A Pocket of Resistance: A Rising Star

As with all things, one (as in this one, aka me) should not get frustrated when there is a detour in the road. It might lead to something beautiful.

Yesterday, i had several important tasks, administrative and physical to get done at home. The first one was to get our home phone line and wireless remote sets working correctly. i went to the corner of my office bookcase next to the window. One of our indoor cats (we are pretty sure it was the male, Bruce Willis) had peed in the corner, a repeat performance).

So, instead of working on the telephone problem, i began to clean up the mess, including the telephone and electrical cords hidden in that corner, and Maureen and i began planning a strategy to stop Brucie (Maureen’s loving title for the boy) from repeatiing this foul deed again…forever (i know a cure, but PETA would hang me from the yardarm, and i couldn’t do it anyway).

Then, i wondered what damage had been done back of the bookcase.

Now, this bookcase with the storage areas on the bottom rises to my office ceiling and runs almost the length of the wall. i’m not going to just slide it out. Oh no. i must take out the books to move it.

i take out the books and pile them on a folding table and the dining room table, each pile rising to about three feet. i slide the bookcase from the wall, clean up the mess, and spray cat pee repellent for a temporary fix. i go to Home Depot — i cannot think of a home task i’ve done in the last twenty years or more that didn’t require a trip to Home Depot, Lowe’s, Office Depot, the drug store, or the liquor store — to get a new telephone wire. i move the bookcase back even though when i moved it out, i found several other tasks that should be done, like replacing two baseboards and painting the wall, which would lead to painting all of the walls and baseboards, which would create the need to move pictures and wall hangings to new places, to sorting through a lot of memorabilia, keeping a few out and adding the others to boxes of memorabilia, which would lead to reorganizing all of Maureen’s and my memorabilia, which includes her father’s, my parent’s, aunt’s, grandmother’s, and other family member’s stuff…ad infinitum.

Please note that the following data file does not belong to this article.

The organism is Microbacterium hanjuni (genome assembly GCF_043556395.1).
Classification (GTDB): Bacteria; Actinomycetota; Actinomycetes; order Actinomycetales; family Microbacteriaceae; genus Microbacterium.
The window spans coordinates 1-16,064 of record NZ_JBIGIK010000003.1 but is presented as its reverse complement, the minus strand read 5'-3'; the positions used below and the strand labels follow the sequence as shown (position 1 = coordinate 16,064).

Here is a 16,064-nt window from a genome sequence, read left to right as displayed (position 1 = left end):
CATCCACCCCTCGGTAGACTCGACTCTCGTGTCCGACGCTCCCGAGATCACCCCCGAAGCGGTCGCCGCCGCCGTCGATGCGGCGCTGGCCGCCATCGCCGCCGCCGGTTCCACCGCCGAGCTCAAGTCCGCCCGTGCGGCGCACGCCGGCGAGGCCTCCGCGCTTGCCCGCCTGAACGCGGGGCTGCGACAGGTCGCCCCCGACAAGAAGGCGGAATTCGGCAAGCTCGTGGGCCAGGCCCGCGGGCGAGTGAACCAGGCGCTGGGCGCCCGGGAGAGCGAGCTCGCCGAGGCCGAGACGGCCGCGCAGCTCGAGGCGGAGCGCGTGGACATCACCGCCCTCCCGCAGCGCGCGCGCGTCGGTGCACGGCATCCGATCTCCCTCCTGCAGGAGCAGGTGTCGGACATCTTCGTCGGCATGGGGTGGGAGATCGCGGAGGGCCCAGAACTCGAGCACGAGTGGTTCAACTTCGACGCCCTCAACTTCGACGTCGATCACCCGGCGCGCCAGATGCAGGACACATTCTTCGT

So i decided i would just put the bookshelf back and reload it with the books so Maureen would not be upset with a pile of books spoiling her beautiful dining room’s appearance.

By that time, it was time to watch a baseball game. Fittingly, the Padres lost both games in the double header to the Cardinals.

This morning, i began returning the books. i found a few that needed a new home. Then i came upon one that puzzled me. It was a 8 1/2 x 11 inches bound book entitled Uncovered Dreams from “The International Library of Poetry.” There was no handwritten inscription inside. The copyright year was 2002. i remained puzzled when i spotted a 3×5 index card inserted almost completely in between pages 62 and 63, with one end barely sticking out, a bookmark.

Scanning the 16 poems there, i finally saw the reason i had for keeping this book. “Lost Hope” was there, the sixth poem on page 62. It was written by Sarah May Jewell. There had been a promotional appearing to be a poetry competition for middle school students. We entered Sarah’s poem. i had forgotten.

Then i read the poem, again although it had been over 15 years since i had read it before. i have always claimed my sister-in-law, Carla Neggers; my brother, Joe; and my two daughters, Blythe and Sarah could write rings around me. Carla, Joe, and Blythe are published. You can read their stuff, Carla’s new book, Keeper’s Reach, will be out next Tuesday. Joe’s book, The Elements of Prayer: Learning to Pray in Real LIfe, is a spiritual guide for me. Blythe’s book, Something Smells Like Pee, is a funny, poignant book of poems you can enjoy.

And Sarah, i remembered is published too.

Lost Hope

Writings on the wall
Show there are so many to fall
For that lost hope in the world,
The kind that makes you cringe.

The time will come when the world will end,
Fear is not supposed to descend
Upon our hope,
Thinking it’s all a joke.

For it will come at odd times,
Times when you are in sublime,
Times when you are depressed,
And times when you are in deep rest.

Frozen tears roll down their cheeks,
Losing their hope
And dreams.

— Sarah May Jewell

She wrote this when she was 13.

i have proved my point about those four writing better than me.

It is time to complete refilling the bookcase.

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